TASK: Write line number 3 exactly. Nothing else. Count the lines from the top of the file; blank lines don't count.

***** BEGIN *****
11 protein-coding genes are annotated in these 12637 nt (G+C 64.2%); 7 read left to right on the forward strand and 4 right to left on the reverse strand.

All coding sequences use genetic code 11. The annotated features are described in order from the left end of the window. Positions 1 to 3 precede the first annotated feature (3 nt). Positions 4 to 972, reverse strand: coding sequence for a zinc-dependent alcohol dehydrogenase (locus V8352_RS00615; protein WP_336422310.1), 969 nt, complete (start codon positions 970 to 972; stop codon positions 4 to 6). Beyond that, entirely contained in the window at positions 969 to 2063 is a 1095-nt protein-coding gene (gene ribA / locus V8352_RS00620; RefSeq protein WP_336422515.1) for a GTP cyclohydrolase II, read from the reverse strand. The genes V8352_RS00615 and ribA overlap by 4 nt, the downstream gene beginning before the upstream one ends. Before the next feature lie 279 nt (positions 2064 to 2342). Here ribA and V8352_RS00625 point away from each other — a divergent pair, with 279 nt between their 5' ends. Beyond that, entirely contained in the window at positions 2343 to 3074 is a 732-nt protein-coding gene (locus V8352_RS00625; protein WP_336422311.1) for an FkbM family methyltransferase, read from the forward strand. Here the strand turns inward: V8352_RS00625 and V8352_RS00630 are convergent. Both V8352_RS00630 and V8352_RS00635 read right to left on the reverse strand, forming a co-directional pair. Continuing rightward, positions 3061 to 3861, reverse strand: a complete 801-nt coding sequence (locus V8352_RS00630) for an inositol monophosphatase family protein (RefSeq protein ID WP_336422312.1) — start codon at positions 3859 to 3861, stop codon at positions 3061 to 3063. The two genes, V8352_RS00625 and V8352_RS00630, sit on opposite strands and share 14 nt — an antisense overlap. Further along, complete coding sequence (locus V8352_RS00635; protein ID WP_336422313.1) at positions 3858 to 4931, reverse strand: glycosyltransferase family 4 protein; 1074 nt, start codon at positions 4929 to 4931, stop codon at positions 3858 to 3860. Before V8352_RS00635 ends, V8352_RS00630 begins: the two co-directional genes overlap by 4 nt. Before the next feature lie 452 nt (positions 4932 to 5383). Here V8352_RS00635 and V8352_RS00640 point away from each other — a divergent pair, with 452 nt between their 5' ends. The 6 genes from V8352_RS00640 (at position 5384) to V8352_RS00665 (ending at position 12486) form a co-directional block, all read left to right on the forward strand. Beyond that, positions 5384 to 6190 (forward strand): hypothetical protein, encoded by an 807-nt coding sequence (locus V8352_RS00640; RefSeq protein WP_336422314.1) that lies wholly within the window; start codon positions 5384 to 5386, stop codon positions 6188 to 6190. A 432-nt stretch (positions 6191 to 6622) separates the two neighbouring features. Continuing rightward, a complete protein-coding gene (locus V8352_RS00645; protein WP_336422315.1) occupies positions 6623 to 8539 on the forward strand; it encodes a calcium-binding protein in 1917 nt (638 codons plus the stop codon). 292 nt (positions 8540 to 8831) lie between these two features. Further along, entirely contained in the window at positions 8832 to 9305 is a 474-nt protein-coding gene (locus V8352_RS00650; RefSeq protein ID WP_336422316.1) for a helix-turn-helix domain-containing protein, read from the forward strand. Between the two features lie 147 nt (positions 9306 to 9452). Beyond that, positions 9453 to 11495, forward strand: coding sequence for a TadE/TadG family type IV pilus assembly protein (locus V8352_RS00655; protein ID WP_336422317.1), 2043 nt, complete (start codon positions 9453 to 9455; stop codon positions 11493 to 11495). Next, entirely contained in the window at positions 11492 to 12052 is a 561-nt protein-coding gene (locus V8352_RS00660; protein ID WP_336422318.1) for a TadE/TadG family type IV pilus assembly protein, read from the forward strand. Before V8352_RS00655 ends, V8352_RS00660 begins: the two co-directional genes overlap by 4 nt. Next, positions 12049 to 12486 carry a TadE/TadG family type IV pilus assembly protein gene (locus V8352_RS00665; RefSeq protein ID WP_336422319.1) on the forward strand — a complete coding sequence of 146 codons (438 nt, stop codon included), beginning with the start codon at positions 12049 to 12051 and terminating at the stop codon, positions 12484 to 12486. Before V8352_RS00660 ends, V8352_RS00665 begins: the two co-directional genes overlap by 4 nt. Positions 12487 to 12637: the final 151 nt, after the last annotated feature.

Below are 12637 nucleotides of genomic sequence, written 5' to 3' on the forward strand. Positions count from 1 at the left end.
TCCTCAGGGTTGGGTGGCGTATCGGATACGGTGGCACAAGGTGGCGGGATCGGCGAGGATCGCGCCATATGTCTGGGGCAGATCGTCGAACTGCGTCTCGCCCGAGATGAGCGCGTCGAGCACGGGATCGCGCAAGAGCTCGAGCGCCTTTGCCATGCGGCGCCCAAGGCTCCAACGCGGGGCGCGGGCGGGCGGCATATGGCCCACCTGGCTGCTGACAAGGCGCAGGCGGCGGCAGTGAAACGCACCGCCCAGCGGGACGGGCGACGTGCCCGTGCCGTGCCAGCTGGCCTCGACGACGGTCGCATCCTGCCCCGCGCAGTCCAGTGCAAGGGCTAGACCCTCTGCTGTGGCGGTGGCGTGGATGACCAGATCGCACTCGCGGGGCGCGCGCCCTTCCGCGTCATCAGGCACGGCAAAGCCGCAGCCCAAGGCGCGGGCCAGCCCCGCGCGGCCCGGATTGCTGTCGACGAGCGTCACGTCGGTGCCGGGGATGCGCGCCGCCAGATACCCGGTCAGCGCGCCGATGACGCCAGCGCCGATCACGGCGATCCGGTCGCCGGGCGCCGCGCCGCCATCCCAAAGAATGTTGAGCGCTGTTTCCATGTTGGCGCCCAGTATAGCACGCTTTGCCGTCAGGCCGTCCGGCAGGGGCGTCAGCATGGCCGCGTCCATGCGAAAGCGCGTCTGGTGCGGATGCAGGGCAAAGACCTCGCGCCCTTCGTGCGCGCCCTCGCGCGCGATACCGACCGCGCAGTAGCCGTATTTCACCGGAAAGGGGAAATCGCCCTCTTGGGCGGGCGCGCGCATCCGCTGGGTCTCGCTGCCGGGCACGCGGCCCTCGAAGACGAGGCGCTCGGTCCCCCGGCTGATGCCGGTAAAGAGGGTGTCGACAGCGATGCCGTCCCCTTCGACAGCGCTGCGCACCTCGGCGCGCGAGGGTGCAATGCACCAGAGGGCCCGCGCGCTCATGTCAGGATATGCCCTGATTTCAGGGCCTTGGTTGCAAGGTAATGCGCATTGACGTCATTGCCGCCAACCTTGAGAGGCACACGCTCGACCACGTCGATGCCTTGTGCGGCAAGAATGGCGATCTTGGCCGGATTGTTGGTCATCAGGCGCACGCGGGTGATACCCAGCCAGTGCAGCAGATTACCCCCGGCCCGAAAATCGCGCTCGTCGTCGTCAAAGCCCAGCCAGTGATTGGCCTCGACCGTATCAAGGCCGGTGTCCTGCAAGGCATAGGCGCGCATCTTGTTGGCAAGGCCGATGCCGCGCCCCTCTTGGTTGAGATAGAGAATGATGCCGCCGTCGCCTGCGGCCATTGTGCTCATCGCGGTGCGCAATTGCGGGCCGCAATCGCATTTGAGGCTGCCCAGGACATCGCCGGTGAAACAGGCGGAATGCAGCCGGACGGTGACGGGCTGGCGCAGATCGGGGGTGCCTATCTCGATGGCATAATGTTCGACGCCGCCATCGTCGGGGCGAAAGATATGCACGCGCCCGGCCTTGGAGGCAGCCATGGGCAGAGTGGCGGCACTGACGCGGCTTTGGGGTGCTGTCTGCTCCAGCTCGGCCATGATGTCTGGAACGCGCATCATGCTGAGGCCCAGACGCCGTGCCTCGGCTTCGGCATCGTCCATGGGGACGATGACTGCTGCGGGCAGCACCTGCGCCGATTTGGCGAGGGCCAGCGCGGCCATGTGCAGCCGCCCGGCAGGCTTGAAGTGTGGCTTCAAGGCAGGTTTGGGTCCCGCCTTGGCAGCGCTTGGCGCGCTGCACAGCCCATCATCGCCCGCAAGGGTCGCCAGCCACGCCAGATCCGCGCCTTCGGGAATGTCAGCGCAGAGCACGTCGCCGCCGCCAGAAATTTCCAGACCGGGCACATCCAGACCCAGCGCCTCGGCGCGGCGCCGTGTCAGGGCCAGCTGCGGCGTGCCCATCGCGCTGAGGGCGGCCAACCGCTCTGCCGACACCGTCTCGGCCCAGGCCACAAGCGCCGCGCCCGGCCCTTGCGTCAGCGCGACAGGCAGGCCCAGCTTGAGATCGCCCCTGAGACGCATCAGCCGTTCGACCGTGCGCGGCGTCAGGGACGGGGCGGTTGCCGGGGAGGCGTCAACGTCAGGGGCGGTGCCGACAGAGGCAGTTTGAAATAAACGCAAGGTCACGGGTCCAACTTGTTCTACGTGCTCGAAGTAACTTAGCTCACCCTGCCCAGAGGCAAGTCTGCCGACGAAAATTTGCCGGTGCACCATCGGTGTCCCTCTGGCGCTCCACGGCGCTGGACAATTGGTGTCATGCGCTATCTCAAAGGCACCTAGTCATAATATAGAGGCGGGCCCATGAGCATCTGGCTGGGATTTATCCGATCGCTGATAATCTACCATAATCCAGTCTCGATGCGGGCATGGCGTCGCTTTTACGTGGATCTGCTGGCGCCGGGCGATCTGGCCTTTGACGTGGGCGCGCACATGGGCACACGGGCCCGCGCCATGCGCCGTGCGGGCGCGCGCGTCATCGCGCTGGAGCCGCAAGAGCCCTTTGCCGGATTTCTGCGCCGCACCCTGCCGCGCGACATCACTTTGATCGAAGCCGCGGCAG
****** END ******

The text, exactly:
Below are 12637 nucleotides of genomic sequence, written 5' to 3' on the forward strand. Positions count from 1 at the left end.